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Two British expressions Hello, 1) if you have an appointment with someone but, at the last minute, let's say your wife, husband or mother calls you to ask to pick him or her up since she/he had a glitch with the car, you call the person you had an appointment to and you say: a) sorry, I had a mishap....... b) or "hitch"... c) something unforeseen, or unexpected..... d) or just "a last minute problem"?....... which one would you be most likely to use (or maybe still others)? As I understand, "accident" or "incident" it implies only something serious, does it? wheras "mishap" something milder. 2) is the expression "to have too many irons in the fire" currently still in use? Thank you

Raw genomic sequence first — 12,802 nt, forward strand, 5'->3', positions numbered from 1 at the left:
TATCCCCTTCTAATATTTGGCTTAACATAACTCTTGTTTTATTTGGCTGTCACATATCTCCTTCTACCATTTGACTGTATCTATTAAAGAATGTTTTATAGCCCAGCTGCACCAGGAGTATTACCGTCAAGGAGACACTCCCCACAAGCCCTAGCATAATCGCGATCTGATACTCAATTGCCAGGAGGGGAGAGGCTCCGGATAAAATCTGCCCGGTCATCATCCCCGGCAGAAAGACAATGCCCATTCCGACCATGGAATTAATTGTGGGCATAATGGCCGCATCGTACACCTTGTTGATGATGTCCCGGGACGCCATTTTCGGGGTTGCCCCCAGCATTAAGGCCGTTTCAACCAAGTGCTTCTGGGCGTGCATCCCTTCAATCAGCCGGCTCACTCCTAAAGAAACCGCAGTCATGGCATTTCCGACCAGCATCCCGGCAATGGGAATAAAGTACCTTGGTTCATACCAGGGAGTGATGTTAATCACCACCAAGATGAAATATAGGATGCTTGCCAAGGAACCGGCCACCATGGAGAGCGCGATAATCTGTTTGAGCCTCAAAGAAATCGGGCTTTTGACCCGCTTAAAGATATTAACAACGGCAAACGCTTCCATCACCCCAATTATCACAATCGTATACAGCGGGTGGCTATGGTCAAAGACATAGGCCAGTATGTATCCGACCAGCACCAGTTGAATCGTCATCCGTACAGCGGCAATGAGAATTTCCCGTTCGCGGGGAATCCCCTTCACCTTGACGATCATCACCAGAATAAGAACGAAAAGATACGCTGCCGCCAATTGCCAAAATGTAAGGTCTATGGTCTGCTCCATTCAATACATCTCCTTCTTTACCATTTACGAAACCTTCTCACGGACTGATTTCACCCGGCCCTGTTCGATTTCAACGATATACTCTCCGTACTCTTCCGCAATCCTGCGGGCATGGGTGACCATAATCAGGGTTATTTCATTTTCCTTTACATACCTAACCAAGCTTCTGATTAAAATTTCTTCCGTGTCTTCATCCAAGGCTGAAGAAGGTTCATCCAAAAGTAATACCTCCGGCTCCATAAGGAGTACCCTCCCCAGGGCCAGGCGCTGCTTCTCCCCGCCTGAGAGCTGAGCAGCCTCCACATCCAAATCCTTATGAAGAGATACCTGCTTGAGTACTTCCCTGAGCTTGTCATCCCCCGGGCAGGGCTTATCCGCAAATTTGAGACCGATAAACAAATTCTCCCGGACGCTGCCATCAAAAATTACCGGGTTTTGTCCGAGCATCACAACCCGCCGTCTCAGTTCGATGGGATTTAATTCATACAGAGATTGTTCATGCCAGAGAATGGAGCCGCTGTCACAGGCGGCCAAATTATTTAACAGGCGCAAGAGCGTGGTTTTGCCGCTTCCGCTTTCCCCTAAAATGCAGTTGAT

Nov 23, 2016 4:59 PM
Answers · 5
I would not necessarily give a reason, depending upon the appointment in question. The level of detail would differ if I were changing an appointment with a family member, a friend or, say, it was a doctor's appointment. I think "something has come up" would be quite acceptable when not much detail is required. I do hear the "irons" phrase from time to time. The meaning is quite clear even for those who have not, I think.
November 23, 2016
Personally I would use option D, something came up. You are correct that an accident is usually serious and involves damage or injury. For Queen's English this is still valid but of course it depends on if you want to include slang phrases. I don't hear the 'irons' phrase very often but everyone will know what you mean.
November 23, 2016
British expressions? There's nothing British-only about anything you've written. I've used #2 countless times.
November 24, 2016
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